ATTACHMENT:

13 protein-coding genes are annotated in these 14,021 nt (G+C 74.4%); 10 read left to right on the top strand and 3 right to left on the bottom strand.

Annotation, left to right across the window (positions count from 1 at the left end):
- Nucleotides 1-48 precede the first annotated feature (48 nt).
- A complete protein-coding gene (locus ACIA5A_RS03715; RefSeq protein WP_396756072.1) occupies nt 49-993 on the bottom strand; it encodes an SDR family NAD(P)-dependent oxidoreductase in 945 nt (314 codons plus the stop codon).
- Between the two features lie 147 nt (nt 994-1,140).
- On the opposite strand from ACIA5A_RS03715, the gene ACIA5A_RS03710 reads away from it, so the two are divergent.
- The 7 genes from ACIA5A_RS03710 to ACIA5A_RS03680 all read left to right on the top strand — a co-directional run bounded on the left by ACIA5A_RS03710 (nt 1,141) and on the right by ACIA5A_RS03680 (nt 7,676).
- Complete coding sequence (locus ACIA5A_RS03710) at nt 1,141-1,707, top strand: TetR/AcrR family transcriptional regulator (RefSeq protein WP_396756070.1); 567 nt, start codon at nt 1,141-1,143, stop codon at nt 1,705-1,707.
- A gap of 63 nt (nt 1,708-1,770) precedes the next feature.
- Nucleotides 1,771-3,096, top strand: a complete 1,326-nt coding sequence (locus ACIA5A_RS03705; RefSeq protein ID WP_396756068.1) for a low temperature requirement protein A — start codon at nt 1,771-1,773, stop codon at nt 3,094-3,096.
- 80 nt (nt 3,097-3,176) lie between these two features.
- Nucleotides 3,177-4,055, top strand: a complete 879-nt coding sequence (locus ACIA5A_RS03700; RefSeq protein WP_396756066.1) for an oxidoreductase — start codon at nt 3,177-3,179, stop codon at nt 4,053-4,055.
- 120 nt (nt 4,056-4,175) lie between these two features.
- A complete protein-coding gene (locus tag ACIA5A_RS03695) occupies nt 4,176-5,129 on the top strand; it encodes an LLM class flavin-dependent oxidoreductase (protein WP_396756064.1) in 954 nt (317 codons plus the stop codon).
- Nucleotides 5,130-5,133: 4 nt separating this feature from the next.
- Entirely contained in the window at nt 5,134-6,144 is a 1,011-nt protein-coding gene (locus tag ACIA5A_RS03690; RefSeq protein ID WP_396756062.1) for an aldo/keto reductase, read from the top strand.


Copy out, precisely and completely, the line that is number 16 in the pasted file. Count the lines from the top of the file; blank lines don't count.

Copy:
- Entirely contained in the window at nt 5,134-6,144 is a 1,011-nt protein-coding gene (locus tag ACIA5A_RS03690; RefSeq protein ID WP_396756062.1) for an aldo/keto reductase, read from the top strand.